“I urge the public to take precautions. We have enhanced screening for suspected cases at key border areas with Uganda and DRC and ports,” said Ms Mwalimu.

HEALTH

by Ben Taylor

Precautions in place as Ebola outbreak spread in eastern DRC

DRC affected health zones and ebola cases as of July 31, 2019; Uganda cases as of June 21, 2019 – Information from Reuters

Dr Faustine Ndugulile, the Deputy Minister of Health, Community Development, Gender, Elderly and Children, said the government has taken measures to install scanners in all entry points including airports and borders to prevent Ebola from entering the country.

More than 1,800 people have died and more than 2,700 have been infected in the latest outbreak of Ebola in central Africa, which began in August 2018. The World Health Organization (WHO) has declared the crisis a public health emergency of international concern.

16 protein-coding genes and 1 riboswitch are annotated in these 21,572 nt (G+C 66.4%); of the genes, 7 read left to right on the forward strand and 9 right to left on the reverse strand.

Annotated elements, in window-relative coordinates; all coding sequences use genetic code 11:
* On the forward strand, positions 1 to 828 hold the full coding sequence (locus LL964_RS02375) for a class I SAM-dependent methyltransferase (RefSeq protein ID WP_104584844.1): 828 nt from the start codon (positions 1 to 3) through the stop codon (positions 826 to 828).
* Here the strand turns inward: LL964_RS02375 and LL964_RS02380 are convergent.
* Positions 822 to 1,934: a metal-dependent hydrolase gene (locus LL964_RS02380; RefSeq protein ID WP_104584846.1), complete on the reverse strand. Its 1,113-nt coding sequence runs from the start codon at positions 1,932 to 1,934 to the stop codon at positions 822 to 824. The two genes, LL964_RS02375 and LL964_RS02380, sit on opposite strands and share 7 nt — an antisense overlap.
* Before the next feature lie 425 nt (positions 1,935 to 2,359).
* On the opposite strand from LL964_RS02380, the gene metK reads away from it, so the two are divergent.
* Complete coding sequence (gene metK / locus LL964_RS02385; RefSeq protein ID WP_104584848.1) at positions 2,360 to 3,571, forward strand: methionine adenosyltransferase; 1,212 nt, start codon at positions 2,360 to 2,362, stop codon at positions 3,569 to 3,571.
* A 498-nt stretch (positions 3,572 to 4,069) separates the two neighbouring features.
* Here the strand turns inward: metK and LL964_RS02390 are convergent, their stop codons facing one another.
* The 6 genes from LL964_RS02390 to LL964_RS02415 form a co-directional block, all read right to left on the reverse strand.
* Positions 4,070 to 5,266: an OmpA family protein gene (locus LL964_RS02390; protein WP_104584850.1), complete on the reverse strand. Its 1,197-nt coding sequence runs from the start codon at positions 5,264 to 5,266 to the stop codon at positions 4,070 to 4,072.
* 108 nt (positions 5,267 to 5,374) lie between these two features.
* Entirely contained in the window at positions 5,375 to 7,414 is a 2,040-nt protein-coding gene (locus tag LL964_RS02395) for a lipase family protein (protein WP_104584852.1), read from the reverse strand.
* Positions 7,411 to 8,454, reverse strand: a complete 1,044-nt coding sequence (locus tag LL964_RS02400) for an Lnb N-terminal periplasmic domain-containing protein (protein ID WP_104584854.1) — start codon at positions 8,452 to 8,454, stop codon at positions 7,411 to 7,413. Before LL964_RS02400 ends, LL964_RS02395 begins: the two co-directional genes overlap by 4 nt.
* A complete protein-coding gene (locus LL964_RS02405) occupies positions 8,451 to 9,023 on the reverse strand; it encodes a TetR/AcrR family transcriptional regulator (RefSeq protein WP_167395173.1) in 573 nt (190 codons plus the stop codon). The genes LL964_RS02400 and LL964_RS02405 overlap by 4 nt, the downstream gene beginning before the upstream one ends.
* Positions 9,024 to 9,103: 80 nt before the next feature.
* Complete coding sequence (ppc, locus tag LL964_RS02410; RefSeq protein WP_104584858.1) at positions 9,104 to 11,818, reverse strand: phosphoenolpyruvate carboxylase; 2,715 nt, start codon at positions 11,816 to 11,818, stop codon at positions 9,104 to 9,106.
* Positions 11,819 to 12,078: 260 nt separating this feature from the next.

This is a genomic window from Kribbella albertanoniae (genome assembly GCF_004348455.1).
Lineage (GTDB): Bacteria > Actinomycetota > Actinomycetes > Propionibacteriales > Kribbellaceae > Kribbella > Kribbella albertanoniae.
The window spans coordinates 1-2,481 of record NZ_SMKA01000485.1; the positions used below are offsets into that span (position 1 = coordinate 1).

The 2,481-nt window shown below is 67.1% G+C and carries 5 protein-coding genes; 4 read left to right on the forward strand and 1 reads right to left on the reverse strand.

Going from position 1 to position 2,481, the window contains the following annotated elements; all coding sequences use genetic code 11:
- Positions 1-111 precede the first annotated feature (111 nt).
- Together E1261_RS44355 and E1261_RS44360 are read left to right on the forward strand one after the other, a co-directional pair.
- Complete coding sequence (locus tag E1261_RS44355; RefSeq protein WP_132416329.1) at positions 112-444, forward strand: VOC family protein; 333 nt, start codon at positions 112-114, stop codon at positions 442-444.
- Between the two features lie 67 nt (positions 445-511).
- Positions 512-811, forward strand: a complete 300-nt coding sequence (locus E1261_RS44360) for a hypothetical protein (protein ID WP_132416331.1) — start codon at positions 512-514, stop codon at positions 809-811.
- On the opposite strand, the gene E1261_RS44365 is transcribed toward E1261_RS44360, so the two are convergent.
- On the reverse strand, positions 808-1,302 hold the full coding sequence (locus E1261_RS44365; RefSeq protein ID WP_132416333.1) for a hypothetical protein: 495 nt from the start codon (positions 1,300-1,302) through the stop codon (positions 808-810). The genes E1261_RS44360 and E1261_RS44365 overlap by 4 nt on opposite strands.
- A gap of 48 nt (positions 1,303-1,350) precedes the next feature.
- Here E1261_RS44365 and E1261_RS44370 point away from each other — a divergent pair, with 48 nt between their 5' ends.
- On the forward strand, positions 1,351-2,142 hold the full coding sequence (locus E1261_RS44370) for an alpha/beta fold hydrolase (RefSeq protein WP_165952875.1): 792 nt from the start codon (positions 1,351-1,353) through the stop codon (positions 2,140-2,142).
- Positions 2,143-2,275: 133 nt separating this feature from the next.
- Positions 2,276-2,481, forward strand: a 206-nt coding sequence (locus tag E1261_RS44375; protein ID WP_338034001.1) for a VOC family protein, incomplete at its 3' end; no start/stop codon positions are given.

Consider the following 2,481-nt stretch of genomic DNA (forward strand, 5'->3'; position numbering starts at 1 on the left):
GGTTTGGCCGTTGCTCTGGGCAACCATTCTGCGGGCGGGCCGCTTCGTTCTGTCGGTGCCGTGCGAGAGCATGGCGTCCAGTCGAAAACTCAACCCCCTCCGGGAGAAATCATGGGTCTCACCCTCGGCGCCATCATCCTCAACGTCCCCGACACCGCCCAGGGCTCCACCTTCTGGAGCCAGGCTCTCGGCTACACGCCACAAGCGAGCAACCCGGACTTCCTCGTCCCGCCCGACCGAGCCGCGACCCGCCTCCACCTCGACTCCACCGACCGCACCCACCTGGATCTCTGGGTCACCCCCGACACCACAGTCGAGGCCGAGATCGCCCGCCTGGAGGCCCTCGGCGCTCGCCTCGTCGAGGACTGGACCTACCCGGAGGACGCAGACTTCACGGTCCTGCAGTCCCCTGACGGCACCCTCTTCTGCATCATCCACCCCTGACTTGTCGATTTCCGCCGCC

The outbreak is the second-largest in the history of the virus. It follows the 2013-16 epidemic in West Africa that killed more than 11,300 people. It took 224 days for the number of cases to reach 1,000, but just a further 71 days to reach 2,000. About 12 new cases are being reported every day.

“The government has embarked on training to health personnel to pro­vide them expertise on how to attend such patients,” said the Minister. “Surveillance systems have been set at the borders and airports. Motor vehicles from outside the country will be tracked, and isolation centres, laboratory systems and tourist monitoring systems have been put in place to ensure the country is ready for the fight against the disease,” he added.

The current 12-month epidemic began in the eastern region of Kivu in the DR Congo and cases have since been reported in neighbouring Ituri.